De Waal compares the circa 1990 desecration of the Armenian cathedral in Baku by the Azerbaijanis with the subsequent destruction, by Armenians, of a small, unused mosque in Yerevan (pages 79-80). In parallel, this inappropriate comparison is obfuscated by de Waal's discounting Armenia's reconstruction of
Yerevan's Blue Mosque. Having seen both mosques, it is clear that further research would have lead de Waal to either dumping this topic, or reaching the conclusion that his choice of parity in desecration is not appropriate. When de Waal's research on the Azerbaijani historian Ziya Bunyatov concludes that his writing is inflammatory, he chooses to compare this Director of the Oriental Institute of the Azerbaijan Academy of Sciences and Azerbaijani national hero of the time to a Glasnost-era Armenian journalist Zori Balayan - pointing out they have the same initials. Further investigation would have shown that in the years preceding the conflict, Bunyatov's translation of a number of original texts about the region had systematically removed the noun "Armenian" from the translation, or simply omitted entire sections. Also, De Waal cannot seem to find comparable figure anywhere in dynastic Azerbaijan to equate with the warlord like figure of Samvel Babayan in Nagorno-Karabakh, so he finds the Chechen Samil Basaev - again, two people with the same initials.

Forced juxtaposition is used in the Black Garden various ways depending upon the caliber of the event. If the event is relatively innocuous, parity is presented on the same page or even in the same paragraph. At other times the comparison spans pages or chapters. This is very evident when de Waal characterizes the Turkish genocide of the Armenians as a unilateral Armenian claim (page 75, confirmed in note 5), thus denying it from having any role or basis for actions associated with national survival or self-determination of the Armenians. He contrasts this with an unsubstantiated Azerbaijani genocide counter-claim of 2.5 million people by Armenians over the span of 200 years. This is an interesting technique both; in not taking a position on genocide, and in forcing equivalence with an invalid Azerbaijani claim. Ignoring facts and giving the reader the illusion of neutrality generates a skewed perception of reality. At the end, de Waal takes the unfortunate position that international recognition of the genocide of the Armenians discourages peace (page 277). This clearly partisan stance is finally stated some 200 pages after the issue of the genocide was first introduced.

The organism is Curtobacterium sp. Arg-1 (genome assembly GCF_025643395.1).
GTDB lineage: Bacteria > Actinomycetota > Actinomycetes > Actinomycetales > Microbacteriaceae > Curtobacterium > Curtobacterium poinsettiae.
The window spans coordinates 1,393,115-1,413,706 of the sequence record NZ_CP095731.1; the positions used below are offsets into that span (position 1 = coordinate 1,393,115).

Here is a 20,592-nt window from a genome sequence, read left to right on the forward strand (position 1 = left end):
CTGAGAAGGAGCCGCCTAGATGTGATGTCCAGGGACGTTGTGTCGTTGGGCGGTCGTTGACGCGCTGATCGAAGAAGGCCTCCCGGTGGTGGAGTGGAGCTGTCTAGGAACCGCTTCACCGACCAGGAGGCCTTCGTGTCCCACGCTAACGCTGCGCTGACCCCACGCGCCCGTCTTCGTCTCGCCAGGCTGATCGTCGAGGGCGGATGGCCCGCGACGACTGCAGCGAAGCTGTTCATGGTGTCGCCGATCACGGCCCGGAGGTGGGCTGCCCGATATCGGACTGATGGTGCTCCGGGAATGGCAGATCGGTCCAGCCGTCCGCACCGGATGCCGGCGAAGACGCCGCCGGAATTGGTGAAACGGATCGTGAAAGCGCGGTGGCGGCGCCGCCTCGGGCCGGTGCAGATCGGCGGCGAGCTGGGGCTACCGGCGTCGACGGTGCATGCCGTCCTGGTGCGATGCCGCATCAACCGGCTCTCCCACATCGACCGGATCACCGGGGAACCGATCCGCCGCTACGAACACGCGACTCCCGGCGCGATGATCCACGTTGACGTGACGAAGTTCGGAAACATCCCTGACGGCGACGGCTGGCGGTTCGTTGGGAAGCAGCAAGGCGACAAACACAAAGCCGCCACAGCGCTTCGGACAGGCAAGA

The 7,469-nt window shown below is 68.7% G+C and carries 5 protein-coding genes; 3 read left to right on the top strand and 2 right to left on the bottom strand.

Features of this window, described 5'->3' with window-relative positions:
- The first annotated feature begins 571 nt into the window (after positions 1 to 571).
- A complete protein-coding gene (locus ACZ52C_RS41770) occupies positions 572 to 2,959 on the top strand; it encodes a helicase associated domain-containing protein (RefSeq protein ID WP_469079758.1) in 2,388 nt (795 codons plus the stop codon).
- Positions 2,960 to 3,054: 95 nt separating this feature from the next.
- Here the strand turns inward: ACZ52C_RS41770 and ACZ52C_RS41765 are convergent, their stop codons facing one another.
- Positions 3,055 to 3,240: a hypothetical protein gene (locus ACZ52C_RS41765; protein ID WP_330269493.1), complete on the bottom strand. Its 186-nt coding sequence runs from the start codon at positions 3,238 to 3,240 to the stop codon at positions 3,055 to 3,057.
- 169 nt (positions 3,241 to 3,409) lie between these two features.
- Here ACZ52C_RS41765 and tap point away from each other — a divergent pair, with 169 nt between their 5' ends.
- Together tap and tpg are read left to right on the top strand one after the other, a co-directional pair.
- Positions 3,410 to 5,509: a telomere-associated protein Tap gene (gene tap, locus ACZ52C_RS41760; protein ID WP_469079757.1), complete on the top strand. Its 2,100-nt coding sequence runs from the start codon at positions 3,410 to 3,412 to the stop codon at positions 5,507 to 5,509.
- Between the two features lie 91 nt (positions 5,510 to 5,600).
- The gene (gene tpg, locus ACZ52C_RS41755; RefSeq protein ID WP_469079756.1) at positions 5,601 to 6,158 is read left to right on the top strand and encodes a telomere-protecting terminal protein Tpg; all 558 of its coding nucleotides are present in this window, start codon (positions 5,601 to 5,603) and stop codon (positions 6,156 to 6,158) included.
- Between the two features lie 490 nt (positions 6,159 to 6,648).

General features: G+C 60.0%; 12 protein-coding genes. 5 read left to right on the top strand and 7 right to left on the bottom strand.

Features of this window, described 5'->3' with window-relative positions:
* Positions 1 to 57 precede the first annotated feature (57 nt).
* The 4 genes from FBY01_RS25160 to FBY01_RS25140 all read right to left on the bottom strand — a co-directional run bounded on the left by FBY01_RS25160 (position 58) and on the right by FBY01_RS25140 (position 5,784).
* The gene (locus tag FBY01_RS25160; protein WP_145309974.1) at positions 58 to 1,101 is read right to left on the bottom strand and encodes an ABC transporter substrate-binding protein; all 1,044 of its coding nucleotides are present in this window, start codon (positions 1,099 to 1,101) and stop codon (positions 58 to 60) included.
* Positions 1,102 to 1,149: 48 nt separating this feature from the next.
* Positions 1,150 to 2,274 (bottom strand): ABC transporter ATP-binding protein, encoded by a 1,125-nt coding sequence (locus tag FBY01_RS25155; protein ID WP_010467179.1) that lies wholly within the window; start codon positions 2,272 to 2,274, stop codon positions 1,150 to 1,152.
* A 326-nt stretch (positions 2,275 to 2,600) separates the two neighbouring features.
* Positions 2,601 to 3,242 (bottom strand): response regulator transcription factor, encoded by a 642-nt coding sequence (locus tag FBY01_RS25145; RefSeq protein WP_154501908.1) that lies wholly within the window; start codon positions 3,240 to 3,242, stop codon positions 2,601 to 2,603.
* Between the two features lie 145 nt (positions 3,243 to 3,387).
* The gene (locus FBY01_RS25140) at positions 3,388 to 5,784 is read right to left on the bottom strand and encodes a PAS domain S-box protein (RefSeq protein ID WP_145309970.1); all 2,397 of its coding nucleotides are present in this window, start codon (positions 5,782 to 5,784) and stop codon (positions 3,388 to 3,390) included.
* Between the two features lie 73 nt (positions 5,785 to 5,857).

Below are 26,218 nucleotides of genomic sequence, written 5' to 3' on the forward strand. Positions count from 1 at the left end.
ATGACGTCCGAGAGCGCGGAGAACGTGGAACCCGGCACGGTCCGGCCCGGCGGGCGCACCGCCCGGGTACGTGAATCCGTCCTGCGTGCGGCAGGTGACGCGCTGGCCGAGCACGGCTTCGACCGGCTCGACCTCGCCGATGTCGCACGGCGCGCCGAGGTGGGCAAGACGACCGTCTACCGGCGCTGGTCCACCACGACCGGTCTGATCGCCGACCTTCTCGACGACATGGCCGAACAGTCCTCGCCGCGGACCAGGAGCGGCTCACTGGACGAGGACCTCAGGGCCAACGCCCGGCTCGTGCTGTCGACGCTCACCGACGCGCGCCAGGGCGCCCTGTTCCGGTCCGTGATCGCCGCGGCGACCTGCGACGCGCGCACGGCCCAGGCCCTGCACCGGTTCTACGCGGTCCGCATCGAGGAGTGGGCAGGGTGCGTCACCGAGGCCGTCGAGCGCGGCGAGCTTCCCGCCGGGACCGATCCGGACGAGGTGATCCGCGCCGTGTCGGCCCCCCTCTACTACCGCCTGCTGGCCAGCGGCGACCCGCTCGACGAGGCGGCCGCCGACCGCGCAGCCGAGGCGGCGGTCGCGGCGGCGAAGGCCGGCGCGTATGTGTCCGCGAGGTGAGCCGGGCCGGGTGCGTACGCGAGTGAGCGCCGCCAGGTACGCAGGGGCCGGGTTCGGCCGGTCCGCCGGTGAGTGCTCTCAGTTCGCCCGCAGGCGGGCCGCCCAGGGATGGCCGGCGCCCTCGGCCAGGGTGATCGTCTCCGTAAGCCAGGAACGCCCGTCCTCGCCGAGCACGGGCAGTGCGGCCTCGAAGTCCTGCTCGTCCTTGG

The process of forced correlation reaches a wasteful level with the entire tenth chapter, which is dedicated to contradictory historical claims, between Azerbaijani and Armenian historians, regarding Caucasian Albanians (no relation to Balkan Albanians), the pre-Islamic inhabitants of areas immediately east of Armenia. De Waal dedicates 13 pages to finally establish that this topic was a non-issue, concluding that it took a New Jersey-based professor to confirm that the Azerbaijani claims are groundless.

De Waal would be much more credible by actually giving the events chronicled the required level of analysis. He heavily implies that the mutilation of the dead or dying is something contemporary Armenians and Azerbaijanis learned from the Armenian guerilla leader Antranik in 1918 (pages 168-169). De Waal's precluded research on the Turkish genocide of the Armenians shows that it was common for the Turkish murderers of Armenian women to cut off their nipples, dead or alive - those with more carried bragging rights. Dehumanizing one's perceived enemy this way has its origins deep in human history, and is not a twentieth century Armenian, Turkish, or Azerbaijani invention.

Avoiding evaluation of events, ideologies, etc., on their own merits assumes there is no right or wrong, only a continuum of events in human relations. The practice of forced parity serves those who are unwilling by choice or unable by circumstance to engage in an in-depth analysis of events. This method allows one not to take a position on the Nazi Holocaust of European Jews by equating it with claims that more Germans died than did Jews during the same general period. Such claims may be true in isolation, but cannot be juxtaposed, nor are they equivalent.

De Waal's utopian proposal (page 283), based on a song from an eighteenth century Armenian troubadour, Sayat Nova, calling for Georgian rule and lingua Azerbaijani as the formula for achieving nirvana in the Caucasus, is taken out of context. A more vigorous study on Sayat Nova chronicles that the Qajar
Prince Agha Mohammed Khan, an Azerbaijani, was responsible for his death in 1795 during an invasion of the region.

Peace can only be achieved through an understanding of events and their causes, not by wishfully granting "parity" to each side. The likely result of de Waal's Black Garden is to stiffen the resolve of the belligerents by obfuscation of
the historical record.